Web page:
Forgotten British Film: Value and the Ephemeral in Postwar Cinema now available from Cambridge Scholars Publishing
Cambridge Scholars Publishing is pleased to announce the publication of Forgotten British Film: Value and the Ephemeral in Postwar Cinema by Philip Gillett.
Some films are remembered long after they are released; others are soon forgotten, but do they deserve oblivion? Are factors other than quality involved? This book exhumes some of the films released in Britain over the last seventy years from Daybreak (1948) to 16 Years of Alcohol (2003), and considers the reasons for their neglect. As well as exploring the contributions of those involved in making the films, the book examines such issues as marketing and the response of critics and audiences.
Films are grouped loosely into categories such as “B” films and television films. Some works were little seen when they were first released and have stayed that way; others were popular in their day, but have slipped into obscurity. In some cases, social change has overtaken them, making the attitudes or subjects they depict seem dated. Even being released as a DVD does not guarantee that a title will be rehabilitated. In addition, how significant is the American market?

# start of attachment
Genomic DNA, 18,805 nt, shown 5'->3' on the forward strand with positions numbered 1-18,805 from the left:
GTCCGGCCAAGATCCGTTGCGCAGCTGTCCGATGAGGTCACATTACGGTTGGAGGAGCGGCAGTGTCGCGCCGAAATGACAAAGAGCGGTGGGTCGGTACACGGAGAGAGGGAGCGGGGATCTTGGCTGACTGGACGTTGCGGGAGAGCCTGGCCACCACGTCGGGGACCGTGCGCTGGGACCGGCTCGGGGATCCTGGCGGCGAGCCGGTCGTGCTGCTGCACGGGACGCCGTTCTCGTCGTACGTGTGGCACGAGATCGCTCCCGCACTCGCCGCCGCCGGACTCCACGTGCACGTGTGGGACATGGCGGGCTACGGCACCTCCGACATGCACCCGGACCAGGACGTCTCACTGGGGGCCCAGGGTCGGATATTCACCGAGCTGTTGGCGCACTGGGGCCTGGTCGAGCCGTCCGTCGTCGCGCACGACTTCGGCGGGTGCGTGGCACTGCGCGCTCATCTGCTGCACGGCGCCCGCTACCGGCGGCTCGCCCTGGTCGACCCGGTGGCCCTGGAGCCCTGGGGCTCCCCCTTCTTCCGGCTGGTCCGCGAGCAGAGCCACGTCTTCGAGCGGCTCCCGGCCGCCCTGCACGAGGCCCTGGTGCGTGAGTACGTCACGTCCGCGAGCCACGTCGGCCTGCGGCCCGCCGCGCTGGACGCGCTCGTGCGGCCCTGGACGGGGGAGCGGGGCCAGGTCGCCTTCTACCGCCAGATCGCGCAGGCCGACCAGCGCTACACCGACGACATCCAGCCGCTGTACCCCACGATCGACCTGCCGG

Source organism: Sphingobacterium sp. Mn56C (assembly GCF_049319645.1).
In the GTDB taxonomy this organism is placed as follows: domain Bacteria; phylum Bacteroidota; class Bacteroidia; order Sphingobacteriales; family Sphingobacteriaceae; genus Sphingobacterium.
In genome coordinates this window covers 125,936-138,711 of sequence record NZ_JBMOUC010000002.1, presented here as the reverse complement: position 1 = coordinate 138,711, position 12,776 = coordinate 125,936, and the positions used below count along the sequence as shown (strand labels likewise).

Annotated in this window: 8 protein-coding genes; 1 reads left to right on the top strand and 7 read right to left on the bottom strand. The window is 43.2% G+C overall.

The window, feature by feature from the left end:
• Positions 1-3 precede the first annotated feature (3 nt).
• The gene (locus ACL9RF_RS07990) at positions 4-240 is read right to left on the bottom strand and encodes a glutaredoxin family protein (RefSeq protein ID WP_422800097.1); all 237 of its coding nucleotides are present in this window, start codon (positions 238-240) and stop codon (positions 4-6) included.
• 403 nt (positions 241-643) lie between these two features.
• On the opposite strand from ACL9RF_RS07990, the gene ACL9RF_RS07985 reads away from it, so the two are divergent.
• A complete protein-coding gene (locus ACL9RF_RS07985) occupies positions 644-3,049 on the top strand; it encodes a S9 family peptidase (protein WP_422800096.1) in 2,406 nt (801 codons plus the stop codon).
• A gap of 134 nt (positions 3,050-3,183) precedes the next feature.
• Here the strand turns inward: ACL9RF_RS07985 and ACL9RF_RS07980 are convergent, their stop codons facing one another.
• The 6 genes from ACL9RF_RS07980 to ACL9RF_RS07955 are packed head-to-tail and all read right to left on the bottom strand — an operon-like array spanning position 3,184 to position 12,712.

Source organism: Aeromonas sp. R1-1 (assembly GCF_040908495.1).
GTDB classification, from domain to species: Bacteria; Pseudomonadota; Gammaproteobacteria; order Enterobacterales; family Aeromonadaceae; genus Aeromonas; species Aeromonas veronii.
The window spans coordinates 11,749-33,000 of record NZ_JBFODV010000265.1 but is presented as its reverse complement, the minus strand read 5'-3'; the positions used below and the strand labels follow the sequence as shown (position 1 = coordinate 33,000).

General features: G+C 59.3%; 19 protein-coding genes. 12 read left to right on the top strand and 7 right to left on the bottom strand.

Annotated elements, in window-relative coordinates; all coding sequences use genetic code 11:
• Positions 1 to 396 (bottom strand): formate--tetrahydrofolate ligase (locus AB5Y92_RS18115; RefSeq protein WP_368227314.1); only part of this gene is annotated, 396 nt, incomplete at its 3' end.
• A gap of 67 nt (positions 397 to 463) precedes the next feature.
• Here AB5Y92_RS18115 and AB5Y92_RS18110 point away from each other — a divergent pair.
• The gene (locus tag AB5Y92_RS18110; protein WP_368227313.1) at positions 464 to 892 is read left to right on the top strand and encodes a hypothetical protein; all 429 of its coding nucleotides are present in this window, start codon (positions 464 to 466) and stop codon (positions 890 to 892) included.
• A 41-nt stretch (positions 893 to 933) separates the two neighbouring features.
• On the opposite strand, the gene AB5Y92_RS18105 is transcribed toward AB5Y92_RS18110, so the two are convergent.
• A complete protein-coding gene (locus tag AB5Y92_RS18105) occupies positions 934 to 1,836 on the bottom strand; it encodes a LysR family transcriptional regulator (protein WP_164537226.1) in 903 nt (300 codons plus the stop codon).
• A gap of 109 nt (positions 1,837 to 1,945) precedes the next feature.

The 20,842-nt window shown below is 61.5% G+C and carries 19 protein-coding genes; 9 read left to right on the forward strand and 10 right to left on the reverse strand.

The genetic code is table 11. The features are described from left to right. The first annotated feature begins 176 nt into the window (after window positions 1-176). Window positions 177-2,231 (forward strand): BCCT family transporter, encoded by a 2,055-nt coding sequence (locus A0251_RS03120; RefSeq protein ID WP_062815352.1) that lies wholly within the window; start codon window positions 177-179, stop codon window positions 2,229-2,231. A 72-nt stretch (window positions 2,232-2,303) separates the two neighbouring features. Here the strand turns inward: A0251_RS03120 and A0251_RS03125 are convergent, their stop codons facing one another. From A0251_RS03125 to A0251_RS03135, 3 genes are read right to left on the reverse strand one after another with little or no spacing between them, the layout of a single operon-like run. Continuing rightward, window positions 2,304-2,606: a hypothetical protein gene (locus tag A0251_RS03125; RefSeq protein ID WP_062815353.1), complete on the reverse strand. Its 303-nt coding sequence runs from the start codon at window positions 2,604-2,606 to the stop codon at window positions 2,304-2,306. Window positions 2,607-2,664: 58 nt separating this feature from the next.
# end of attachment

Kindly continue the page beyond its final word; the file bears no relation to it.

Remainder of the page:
This book should appeal to lovers of British film, as well as to film studies students and everybody curious about the vagaries of success and failure in the arts.
To read a full summary of the book and to read a 30-page sample extract, which includes the table of contents, please visit the following link:
Forgotten British Film: Value and the Ephemeral in Postwar Cinema can be purchased directly from Cambridge Scholars, through Amazon and other online retailers, or through our global network of distributors. Our partners include Bertram, Gardners, Baker & Taylor, Ingram, YBP, Inspirees and MHM Limited. An e-book version will be available for purchase through the Google Play store in due course.
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About the Author
Philip Gillett is an independent researcher on film and author of The British Working Class in Postwar Film (2003). His most recent book, Film and Morality, was published in 2012, and he is a contributor to the online journal Offscreen.